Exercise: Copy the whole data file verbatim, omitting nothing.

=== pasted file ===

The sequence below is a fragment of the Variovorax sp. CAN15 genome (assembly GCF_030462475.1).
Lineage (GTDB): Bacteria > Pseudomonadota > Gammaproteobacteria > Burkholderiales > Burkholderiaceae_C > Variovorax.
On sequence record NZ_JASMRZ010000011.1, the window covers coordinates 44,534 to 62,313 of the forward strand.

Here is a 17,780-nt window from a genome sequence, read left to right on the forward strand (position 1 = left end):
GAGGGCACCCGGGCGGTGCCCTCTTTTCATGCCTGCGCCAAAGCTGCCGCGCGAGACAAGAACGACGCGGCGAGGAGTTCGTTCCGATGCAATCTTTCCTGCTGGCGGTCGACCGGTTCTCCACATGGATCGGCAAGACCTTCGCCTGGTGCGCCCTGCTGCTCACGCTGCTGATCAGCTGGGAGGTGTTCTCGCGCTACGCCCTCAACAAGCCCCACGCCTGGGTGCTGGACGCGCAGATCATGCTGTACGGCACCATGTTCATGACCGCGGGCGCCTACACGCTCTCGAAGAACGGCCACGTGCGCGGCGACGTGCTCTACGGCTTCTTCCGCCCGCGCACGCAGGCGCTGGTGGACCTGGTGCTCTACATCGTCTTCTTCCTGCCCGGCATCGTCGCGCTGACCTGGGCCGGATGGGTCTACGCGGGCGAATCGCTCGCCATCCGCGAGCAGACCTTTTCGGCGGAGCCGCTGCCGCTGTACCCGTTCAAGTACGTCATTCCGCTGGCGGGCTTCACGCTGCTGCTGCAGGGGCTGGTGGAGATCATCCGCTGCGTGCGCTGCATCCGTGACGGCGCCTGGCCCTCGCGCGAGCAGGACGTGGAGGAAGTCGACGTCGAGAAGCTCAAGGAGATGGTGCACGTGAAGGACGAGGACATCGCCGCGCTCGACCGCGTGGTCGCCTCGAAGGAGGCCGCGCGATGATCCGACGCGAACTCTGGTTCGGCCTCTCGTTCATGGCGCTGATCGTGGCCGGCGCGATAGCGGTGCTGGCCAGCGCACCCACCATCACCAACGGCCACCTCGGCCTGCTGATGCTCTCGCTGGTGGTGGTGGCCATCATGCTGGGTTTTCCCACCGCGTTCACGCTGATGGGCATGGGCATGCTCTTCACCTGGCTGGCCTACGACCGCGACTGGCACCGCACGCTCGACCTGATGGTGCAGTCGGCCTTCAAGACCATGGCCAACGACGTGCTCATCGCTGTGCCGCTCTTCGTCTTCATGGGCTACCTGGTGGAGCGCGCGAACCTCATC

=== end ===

The sequence below is a fragment of the Variovorax sp. CAN15 genome (assembly GCF_030462475.1).
Lineage (GTDB): Bacteria > Pseudomonadota > Gammaproteobacteria > Burkholderiales > Burkholderiaceae_C > Variovorax.
On sequence record NZ_JASMRZ010000011.1, the window covers coordinates 44,534 to 62,313 of the forward strand.

Here is a 17,780-nt window from a genome sequence, read left to right on the forward strand (position 1 = left end):
GAGGGCACCCGGGCGGTGCCCTCTTTTCATGCCTGCGCCAAAGCTGCCGCGCGAGACAAGAACGACGCGGCGAGGAGTTCGTTCCGATGCAATCTTTCCTGCTGGCGGTCGACCGGTTCTCCACATGGATCGGCAAGACCTTCGCCTGGTGCGCCCTGCTGCTCACGCTGCTGATCAGCTGGGAGGTGTTCTCGCGCTACGCCCTCAACAAGCCCCACGCCTGGGTGCTGGACGCGCAGATCATGCTGTACGGCACCATGTTCATGACCGCGGGCGCCTACACGCTCTCGAAGAACGGCCACGTGCGCGGCGACGTGCTCTACGGCTTCTTCCGCCCGCGCACGCAGGCGCTGGTGGACCTGGTGCTCTACATCGTCTTCTTCCTGCCCGGCATCGTCGCGCTGACCTGGGCCGGATGGGTCTACGCGGGCGAATCGCTCGCCATCCGCGAGCAGACCTTTTCGGCGGAGCCGCTGCCGCTGTACCCGTTCAAGTACGTCATTCCGCTGGCGGGCTTCACGCTGCTGCTGCAGGGGCTGGTGGAGATCATCCGCTGCGTGCGCTGCATCCGTGACGGCGCCTGGCCCTCGCGCGAGCAGGACGTGGAGGAAGTCGACGTCGAGAAGCTCAAGGAGATGGTGCACGTGAAGGACGAGGACATCGCCGCGCTCGACCGCGTGGTCGCCTCGAAGGAGGCCGCGCGATGATCCGACGCGAACTCTGGTTCGGCCTCTCGTTCATGGCGCTGATCGTGGCCGGCGCGATAGCGGTGCTGGCCAGCGCACCCACCATCACCAACGGCCACCTCGGCCTGCTGATGCTCTCGCTGGTGGTGGTGGCCATCATGCTGGGTTTTCCCACCGCGTTCACGCTGATGGGCATGGGCATGCTCTTCACCTGGCTGGCCTACGACCGCGACTGGCACCGCACGCTCGACCTGATGGTGCAGTCGGCCTTCAAGACCATGGCCAACGACGTGCTCATCGCTGTGCCGCTCTTCGTCTTCATGGGCTACCTGGTGGAGCGCGCGAACCTCATC